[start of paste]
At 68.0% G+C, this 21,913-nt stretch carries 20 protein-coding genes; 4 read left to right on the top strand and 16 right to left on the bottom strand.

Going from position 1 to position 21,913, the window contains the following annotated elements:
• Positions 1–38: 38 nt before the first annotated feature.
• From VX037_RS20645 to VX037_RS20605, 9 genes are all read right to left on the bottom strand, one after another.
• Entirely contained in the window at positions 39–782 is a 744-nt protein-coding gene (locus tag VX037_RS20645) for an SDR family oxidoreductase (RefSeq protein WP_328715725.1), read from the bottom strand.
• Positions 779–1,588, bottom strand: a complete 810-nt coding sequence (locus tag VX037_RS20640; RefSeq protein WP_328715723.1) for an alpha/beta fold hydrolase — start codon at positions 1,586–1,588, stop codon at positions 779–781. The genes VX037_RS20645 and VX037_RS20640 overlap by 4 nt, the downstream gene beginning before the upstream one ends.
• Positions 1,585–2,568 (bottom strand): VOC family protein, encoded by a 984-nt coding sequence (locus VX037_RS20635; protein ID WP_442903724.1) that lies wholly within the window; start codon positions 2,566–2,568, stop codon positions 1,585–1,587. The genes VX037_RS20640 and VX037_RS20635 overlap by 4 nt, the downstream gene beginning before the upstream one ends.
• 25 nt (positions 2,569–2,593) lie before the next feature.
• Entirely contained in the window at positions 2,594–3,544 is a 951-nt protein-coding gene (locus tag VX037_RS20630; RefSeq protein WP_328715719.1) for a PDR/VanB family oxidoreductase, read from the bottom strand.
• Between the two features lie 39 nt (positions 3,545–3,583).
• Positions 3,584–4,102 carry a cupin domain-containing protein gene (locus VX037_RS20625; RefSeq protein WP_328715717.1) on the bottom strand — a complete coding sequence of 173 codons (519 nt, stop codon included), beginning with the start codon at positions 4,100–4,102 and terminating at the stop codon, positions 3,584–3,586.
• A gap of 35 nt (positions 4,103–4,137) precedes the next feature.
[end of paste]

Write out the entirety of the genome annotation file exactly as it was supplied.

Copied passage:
At 68.0% G+C, this 21,913-nt stretch carries 20 protein-coding genes; 4 read left to right on the top strand and 16 right to left on the bottom strand.

Going from position 1 to position 21,913, the window contains the following annotated elements:
• Positions 1–38: 38 nt before the first annotated feature.
• From VX037_RS20645 to VX037_RS20605, 9 genes are all read right to left on the bottom strand, one after another.
• Entirely contained in the window at positions 39–782 is a 744-nt protein-coding gene (locus tag VX037_RS20645) for an SDR family oxidoreductase (RefSeq protein WP_328715725.1), read from the bottom strand.
• Positions 779–1,588, bottom strand: a complete 810-nt coding sequence (locus tag VX037_RS20640; RefSeq protein WP_328715723.1) for an alpha/beta fold hydrolase — start codon at positions 1,586–1,588, stop codon at positions 779–781. The genes VX037_RS20645 and VX037_RS20640 overlap by 4 nt, the downstream gene beginning before the upstream one ends.
• Positions 1,585–2,568 (bottom strand): VOC family protein, encoded by a 984-nt coding sequence (locus VX037_RS20635; protein ID WP_442903724.1) that lies wholly within the window; start codon positions 2,566–2,568, stop codon positions 1,585–1,587. The genes VX037_RS20640 and VX037_RS20635 overlap by 4 nt, the downstream gene beginning before the upstream one ends.
• 25 nt (positions 2,569–2,593) lie before the next feature.
• Entirely contained in the window at positions 2,594–3,544 is a 951-nt protein-coding gene (locus tag VX037_RS20630; RefSeq protein WP_328715719.1) for a PDR/VanB family oxidoreductase, read from the bottom strand.
• Between the two features lie 39 nt (positions 3,545–3,583).
• Positions 3,584–4,102 carry a cupin domain-containing protein gene (locus VX037_RS20625; RefSeq protein WP_328715717.1) on the bottom strand — a complete coding sequence of 173 codons (519 nt, stop codon included), beginning with the start codon at positions 4,100–4,102 and terminating at the stop codon, positions 3,584–3,586.
• A gap of 35 nt (positions 4,103–4,137) precedes the next feature.